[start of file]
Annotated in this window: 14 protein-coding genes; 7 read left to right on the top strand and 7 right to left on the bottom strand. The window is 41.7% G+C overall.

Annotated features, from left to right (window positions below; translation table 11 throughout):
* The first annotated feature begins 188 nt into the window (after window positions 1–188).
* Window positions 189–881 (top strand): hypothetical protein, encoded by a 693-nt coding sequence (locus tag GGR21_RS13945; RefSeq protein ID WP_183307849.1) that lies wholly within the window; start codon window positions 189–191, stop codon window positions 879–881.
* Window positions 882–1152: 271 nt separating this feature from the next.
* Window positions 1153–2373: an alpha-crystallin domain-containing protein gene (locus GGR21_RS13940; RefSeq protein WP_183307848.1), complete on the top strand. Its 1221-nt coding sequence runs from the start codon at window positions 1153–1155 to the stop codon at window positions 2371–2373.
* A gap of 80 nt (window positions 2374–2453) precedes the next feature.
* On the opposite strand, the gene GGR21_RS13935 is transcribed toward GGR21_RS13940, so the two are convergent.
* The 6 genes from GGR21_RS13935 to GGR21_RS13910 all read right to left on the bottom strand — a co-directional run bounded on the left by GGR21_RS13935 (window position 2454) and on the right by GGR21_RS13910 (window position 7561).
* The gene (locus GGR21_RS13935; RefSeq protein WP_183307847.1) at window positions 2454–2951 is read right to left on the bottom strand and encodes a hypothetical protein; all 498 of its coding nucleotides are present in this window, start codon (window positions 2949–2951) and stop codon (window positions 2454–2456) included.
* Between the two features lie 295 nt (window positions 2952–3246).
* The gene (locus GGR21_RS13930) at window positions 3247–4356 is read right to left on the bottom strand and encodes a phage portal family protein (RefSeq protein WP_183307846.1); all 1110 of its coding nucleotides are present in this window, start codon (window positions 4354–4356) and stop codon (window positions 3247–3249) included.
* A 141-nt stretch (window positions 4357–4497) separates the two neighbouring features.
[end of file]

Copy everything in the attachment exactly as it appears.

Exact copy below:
Annotated in this window: 14 protein-coding genes; 7 read left to right on the top strand and 7 right to left on the bottom strand. The window is 41.7% G+C overall.

Annotated features, from left to right (window positions below; translation table 11 throughout):
* The first annotated feature begins 188 nt into the window (after window positions 1–188).
* Window positions 189–881 (top strand): hypothetical protein, encoded by a 693-nt coding sequence (locus tag GGR21_RS13945; RefSeq protein ID WP_183307849.1) that lies wholly within the window; start codon window positions 189–191, stop codon window positions 879–881.
* Window positions 882–1152: 271 nt separating this feature from the next.
* Window positions 1153–2373: an alpha-crystallin domain-containing protein gene (locus GGR21_RS13940; RefSeq protein WP_183307848.1), complete on the top strand. Its 1221-nt coding sequence runs from the start codon at window positions 1153–1155 to the stop codon at window positions 2371–2373.
* A gap of 80 nt (window positions 2374–2453) precedes the next feature.
* On the opposite strand, the gene GGR21_RS13935 is transcribed toward GGR21_RS13940, so the two are convergent.
* The 6 genes from GGR21_RS13935 to GGR21_RS13910 all read right to left on the bottom strand — a co-directional run bounded on the left by GGR21_RS13935 (window position 2454) and on the right by GGR21_RS13910 (window position 7561).
* The gene (locus GGR21_RS13935; RefSeq protein WP_183307847.1) at window positions 2454–2951 is read right to left on the bottom strand and encodes a hypothetical protein; all 498 of its coding nucleotides are present in this window, start codon (window positions 2949–2951) and stop codon (window positions 2454–2456) included.
* Between the two features lie 295 nt (window positions 2952–3246).
* The gene (locus GGR21_RS13930) at window positions 3247–4356 is read right to left on the bottom strand and encodes a phage portal family protein (RefSeq protein WP_183307846.1); all 1110 of its coding nucleotides are present in this window, start codon (window positions 4354–4356) and stop codon (window positions 3247–3249) included.
* A 141-nt stretch (window positions 4357–4497) separates the two neighbouring features.